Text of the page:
“Leaving the routine and structure of school can make symptoms of ADHD more obvious.”
Though Attention Deficit Hyperactivity Disorder (ADHD) is often associated with children, it may not be diagnosed until adulthood for several reasons. First: the stigma. “It can look like a person is not trying hard enough. It feels behavioral,” said Dr Corliss Savoie, who specialises in the treatment of ADHD at the Vanderbilt Medical Centre. “But there really is a circuitry issue in the brain.”
Another part of that stigma is that the medications which are often prescribed for ADHD are abusable and parents might not seek treatment for children because of this, said Savoie, who treats both adults and children.
Diagnosis as an adult may also happen because symptoms were masked during childhood. Because children have a school routine and structure, ADHD symptoms can stay hidden. Diagnosis may come later in life when days are less structured in college or even later when balancing a job, spouse and children.
At work, the person might procrastinate on every project until it becomes urgent. Sometimes, especially at the beginning of a new project, work is efficient because it’s exciting. But, once the boring details come in to play, the project overwhelms and work stops. At home, an adult with ADHD might notice his or her spouse is often frustrated by a perceived lack of attention. The inconsistency is maddening to someone who doesn’t understand what’s going on. “It’s all about the level of dysfunction,” Savoie said. “Ask yourself, ‘How are these things impacting my life, socially and at work?”
ADHD affects about 5 percent of adults, and if left untreated, it may also cause anxiety and depression.
ADHD in the family
ADHD tends to run in families, across generations. Adoption studies have shown that it’s genetics, not environments, that are the main cause for the disorder. Susan Leathers, who was diagnosed at age 52, and her sister can see ADHD tendencies in their mum, and in doing so, also see it in themselves. Two of her siblings, a younger brother who has passed away, and her older brother were also both diagnosed with ADHD.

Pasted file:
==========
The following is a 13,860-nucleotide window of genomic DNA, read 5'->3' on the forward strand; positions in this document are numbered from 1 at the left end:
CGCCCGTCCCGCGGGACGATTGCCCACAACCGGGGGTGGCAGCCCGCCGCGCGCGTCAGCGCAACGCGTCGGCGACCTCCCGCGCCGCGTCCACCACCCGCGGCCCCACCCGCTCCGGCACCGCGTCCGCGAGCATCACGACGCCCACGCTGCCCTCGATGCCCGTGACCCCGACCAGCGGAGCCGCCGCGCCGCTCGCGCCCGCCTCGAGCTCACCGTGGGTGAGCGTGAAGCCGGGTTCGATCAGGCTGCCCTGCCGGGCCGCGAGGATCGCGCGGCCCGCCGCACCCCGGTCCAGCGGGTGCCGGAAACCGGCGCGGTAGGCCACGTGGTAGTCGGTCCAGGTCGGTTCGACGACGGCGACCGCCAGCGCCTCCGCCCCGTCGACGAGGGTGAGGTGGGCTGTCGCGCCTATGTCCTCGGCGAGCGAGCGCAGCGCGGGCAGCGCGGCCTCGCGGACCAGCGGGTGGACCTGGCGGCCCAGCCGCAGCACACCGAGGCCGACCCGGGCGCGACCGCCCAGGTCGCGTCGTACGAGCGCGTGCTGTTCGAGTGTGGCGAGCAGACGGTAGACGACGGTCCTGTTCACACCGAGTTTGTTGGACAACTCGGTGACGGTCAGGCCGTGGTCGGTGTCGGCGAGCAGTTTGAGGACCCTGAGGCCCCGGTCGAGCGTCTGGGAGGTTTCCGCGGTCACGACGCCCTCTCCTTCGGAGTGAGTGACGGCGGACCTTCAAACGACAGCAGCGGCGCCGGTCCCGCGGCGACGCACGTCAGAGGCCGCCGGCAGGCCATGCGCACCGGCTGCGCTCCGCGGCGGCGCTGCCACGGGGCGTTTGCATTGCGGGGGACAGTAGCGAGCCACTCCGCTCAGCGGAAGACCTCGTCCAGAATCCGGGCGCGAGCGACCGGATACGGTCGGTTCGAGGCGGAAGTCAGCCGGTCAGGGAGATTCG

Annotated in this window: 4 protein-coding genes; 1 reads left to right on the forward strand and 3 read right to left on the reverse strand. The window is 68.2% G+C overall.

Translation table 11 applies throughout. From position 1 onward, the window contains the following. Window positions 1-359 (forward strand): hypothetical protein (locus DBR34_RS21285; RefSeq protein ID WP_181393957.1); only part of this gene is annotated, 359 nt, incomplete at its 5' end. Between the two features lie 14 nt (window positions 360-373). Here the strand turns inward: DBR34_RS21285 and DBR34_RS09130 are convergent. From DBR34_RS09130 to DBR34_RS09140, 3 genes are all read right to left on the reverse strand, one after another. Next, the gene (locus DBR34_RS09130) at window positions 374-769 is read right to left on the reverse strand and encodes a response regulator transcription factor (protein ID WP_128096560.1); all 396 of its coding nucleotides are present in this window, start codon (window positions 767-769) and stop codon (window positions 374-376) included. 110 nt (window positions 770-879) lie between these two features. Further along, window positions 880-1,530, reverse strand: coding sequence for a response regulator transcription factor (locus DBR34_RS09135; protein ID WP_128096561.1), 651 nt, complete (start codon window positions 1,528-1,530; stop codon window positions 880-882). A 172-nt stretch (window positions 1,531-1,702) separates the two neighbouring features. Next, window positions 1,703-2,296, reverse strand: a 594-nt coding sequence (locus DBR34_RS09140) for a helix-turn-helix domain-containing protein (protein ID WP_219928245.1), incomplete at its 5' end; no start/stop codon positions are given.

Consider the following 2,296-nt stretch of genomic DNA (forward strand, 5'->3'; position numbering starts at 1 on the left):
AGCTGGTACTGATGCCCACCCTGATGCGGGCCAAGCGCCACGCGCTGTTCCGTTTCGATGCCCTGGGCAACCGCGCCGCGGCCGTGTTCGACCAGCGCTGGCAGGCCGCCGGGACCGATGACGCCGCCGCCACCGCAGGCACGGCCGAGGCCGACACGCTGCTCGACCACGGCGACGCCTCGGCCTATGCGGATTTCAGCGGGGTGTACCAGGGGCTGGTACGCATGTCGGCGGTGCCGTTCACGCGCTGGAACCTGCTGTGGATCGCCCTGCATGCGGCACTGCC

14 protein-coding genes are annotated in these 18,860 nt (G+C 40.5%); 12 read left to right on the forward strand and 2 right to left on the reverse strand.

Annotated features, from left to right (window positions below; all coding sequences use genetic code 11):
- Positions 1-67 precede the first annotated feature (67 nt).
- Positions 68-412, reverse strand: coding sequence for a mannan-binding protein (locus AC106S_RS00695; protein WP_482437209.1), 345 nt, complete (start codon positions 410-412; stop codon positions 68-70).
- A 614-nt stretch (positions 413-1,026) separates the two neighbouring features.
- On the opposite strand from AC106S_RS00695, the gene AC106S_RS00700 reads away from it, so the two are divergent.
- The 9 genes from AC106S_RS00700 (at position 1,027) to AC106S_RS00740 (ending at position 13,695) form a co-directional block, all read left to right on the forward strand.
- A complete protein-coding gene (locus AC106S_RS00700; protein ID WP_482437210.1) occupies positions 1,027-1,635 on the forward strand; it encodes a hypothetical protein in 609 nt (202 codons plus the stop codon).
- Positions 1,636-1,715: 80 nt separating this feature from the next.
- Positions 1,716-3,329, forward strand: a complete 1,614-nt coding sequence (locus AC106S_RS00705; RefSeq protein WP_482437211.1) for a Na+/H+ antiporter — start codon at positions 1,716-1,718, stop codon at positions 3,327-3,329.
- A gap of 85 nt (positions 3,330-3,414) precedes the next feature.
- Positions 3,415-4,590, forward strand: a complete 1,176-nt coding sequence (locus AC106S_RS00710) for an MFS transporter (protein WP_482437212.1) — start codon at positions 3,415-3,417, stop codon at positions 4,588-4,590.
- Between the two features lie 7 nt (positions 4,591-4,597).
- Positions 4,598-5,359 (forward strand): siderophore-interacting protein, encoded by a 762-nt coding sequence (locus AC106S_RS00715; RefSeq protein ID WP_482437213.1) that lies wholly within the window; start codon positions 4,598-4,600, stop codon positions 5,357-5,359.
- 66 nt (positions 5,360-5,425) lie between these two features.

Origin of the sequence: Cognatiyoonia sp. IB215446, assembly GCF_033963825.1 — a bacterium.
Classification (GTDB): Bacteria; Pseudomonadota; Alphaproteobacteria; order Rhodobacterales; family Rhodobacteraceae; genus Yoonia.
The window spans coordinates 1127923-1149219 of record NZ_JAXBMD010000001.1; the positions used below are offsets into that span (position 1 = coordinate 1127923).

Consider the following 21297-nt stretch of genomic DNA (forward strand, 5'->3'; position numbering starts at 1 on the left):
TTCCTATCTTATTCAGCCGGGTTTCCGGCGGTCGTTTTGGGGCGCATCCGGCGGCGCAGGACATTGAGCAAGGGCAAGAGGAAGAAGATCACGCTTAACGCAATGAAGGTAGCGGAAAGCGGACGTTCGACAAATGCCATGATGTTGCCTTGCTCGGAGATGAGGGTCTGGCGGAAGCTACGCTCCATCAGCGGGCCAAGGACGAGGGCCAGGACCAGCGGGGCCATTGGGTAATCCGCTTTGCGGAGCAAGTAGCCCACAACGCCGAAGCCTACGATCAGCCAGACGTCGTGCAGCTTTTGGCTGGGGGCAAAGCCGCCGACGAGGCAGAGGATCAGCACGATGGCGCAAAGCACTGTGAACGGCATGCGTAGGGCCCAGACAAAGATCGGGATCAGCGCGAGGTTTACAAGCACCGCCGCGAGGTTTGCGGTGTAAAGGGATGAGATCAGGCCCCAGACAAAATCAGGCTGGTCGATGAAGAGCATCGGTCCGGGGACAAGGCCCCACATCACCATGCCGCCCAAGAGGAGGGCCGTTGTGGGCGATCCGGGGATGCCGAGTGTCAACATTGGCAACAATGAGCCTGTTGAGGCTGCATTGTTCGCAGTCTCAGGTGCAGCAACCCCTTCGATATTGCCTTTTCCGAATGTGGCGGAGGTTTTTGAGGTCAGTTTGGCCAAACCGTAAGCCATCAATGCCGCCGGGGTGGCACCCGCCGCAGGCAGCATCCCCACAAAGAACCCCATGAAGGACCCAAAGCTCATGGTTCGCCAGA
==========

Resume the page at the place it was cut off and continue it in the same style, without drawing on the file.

“We tend to think horizontally instead of vertically,” Leathers said. Horizontal thinkers move from one thing to the next, get sidetracked, keep moving and end the day with five unfinished projects. A vertical thinker can prioritise, finish something, and move to the next.
The Brentwood woman remembers teachers saying she didn’t live up to her potential. A solid “B” student, she probably could have made more “As” were it not for her ADHD. “We need things to be urgent,” she said. “In school I was always the one writing a paper the night before it was due, but writing was a gift, so I could. I had to focus, it was urgent.” She chose journalism as a career, which was perfect. It involved writing, daily deadlines and usually something new every day. It was later in life, during a career transition, when structure went away that her symptoms got worse.
Symptoms range from mild to severe and can include:
- Disorganization and problems prioritizing;
- Poor time management and planning;
- Problems focusing on a task and completion or multitasking;
- Excessive activity or restlessness;
- Low frustration tolerance;
- Mood swings;
- Hot temper;
- Trouble coping with stress.
To read about medication-free options to help manage the symptoms of both adult and childhood ADHD, please see here
This article first appeared in the Vanderbildt University Medical Centre news publication ‘My Southern Health’ It is published here under CCL copyright provisions. It has been edited to account for our readership, which is primarily based in the UK & Europe. To view the original article, together with all active links, see here.